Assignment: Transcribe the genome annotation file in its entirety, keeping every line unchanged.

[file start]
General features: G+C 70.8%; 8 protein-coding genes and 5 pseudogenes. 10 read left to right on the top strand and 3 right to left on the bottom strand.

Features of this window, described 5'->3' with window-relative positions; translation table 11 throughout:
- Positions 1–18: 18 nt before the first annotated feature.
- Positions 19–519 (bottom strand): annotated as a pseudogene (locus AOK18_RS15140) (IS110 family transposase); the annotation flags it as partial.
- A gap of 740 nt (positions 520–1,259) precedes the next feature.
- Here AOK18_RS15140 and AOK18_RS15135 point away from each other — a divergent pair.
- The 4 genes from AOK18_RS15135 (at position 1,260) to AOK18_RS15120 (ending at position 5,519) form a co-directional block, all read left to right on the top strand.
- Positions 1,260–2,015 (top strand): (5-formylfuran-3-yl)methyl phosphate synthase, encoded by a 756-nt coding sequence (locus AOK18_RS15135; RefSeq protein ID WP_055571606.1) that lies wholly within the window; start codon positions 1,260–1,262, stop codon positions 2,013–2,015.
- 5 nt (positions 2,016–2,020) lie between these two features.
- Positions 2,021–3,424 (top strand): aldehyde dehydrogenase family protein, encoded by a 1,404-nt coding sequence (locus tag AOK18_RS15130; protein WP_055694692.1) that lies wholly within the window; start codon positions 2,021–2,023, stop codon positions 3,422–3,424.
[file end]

General features: G+C 70.8%; 8 protein-coding genes and 5 pseudogenes. 10 read left to right on the top strand and 3 right to left on the bottom strand.

Features of this window, described 5'->3' with window-relative positions; translation table 11 throughout:
- Positions 1–18: 18 nt before the first annotated feature.
- Positions 19–519 (bottom strand): annotated as a pseudogene (locus AOK18_RS15140) (IS110 family transposase); the annotation flags it as partial.
- A gap of 740 nt (positions 520–1,259) precedes the next feature.
- Here AOK18_RS15140 and AOK18_RS15135 point away from each other — a divergent pair.
- The 4 genes from AOK18_RS15135 (at position 1,260) to AOK18_RS15120 (ending at position 5,519) form a co-directional block, all read left to right on the top strand.
- Positions 1,260–2,015 (top strand): (5-formylfuran-3-yl)methyl phosphate synthase, encoded by a 756-nt coding sequence (locus AOK18_RS15135; RefSeq protein ID WP_055571606.1) that lies wholly within the window; start codon positions 1,260–1,262, stop codon positions 2,013–2,015.
- 5 nt (positions 2,016–2,020) lie between these two features.
- Positions 2,021–3,424 (top strand): aldehyde dehydrogenase family protein, encoded by a 1,404-nt coding sequence (locus tag AOK18_RS15130; protein WP_055694692.1) that lies wholly within the window; start codon positions 2,021–2,023, stop codon positions 3,422–3,424.